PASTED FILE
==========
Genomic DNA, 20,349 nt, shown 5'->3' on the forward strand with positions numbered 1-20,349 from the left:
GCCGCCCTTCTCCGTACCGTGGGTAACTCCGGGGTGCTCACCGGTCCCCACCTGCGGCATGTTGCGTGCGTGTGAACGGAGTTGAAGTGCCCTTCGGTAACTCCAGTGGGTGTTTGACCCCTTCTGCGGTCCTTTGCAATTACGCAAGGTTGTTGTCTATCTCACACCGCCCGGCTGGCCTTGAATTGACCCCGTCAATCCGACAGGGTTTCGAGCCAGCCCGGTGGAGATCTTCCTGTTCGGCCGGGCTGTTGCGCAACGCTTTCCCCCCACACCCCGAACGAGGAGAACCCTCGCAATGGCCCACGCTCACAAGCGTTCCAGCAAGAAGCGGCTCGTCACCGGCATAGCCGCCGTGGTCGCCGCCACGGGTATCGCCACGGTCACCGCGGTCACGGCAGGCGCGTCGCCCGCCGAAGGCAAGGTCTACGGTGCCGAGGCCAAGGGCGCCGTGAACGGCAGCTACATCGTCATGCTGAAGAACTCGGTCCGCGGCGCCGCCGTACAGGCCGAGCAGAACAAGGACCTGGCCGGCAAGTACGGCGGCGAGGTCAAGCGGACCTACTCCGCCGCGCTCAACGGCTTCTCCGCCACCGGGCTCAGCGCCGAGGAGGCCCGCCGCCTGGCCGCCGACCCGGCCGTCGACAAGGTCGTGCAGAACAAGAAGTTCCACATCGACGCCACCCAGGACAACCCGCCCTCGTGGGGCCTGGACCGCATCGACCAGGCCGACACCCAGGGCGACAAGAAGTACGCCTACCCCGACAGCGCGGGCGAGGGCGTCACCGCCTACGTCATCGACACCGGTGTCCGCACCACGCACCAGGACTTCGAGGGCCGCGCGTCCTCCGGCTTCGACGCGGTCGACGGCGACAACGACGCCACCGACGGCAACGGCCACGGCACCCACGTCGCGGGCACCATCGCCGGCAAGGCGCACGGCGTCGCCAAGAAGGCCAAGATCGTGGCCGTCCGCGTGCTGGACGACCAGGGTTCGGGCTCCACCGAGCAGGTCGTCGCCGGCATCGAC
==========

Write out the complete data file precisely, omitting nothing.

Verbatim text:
Genomic DNA, 20,349 nt, shown 5'->3' on the forward strand with positions numbered 1-20,349 from the left:
GCCGCCCTTCTCCGTACCGTGGGTAACTCCGGGGTGCTCACCGGTCCCCACCTGCGGCATGTTGCGTGCGTGTGAACGGAGTTGAAGTGCCCTTCGGTAACTCCAGTGGGTGTTTGACCCCTTCTGCGGTCCTTTGCAATTACGCAAGGTTGTTGTCTATCTCACACCGCCCGGCTGGCCTTGAATTGACCCCGTCAATCCGACAGGGTTTCGAGCCAGCCCGGTGGAGATCTTCCTGTTCGGCCGGGCTGTTGCGCAACGCTTTCCCCCCACACCCCGAACGAGGAGAACCCTCGCAATGGCCCACGCTCACAAGCGTTCCAGCAAGAAGCGGCTCGTCACCGGCATAGCCGCCGTGGTCGCCGCCACGGGTATCGCCACGGTCACCGCGGTCACGGCAGGCGCGTCGCCCGCCGAAGGCAAGGTCTACGGTGCCGAGGCCAAGGGCGCCGTGAACGGCAGCTACATCGTCATGCTGAAGAACTCGGTCCGCGGCGCCGCCGTACAGGCCGAGCAGAACAAGGACCTGGCCGGCAAGTACGGCGGCGAGGTCAAGCGGACCTACTCCGCCGCGCTCAACGGCTTCTCCGCCACCGGGCTCAGCGCCGAGGAGGCCCGCCGCCTGGCCGCCGACCCGGCCGTCGACAAGGTCGTGCAGAACAAGAAGTTCCACATCGACGCCACCCAGGACAACCCGCCCTCGTGGGGCCTGGACCGCATCGACCAGGCCGACACCCAGGGCGACAAGAAGTACGCCTACCCCGACAGCGCGGGCGAGGGCGTCACCGCCTACGTCATCGACACCGGTGTCCGCACCACGCACCAGGACTTCGAGGGCCGCGCGTCCTCCGGCTTCGACGCGGTCGACGGCGACAACGACGCCACCGACGGCAACGGCCACGGCACCCACGTCGCGGGCACCATCGCCGGCAAGGCGCACGGCGTCGCCAAGAAGGCCAAGATCGTGGCCGTCCGCGTGCTGGACGACCAGGGTTCGGGCTCCACCGAGCAGGTCGTCGCCGGCATCGAC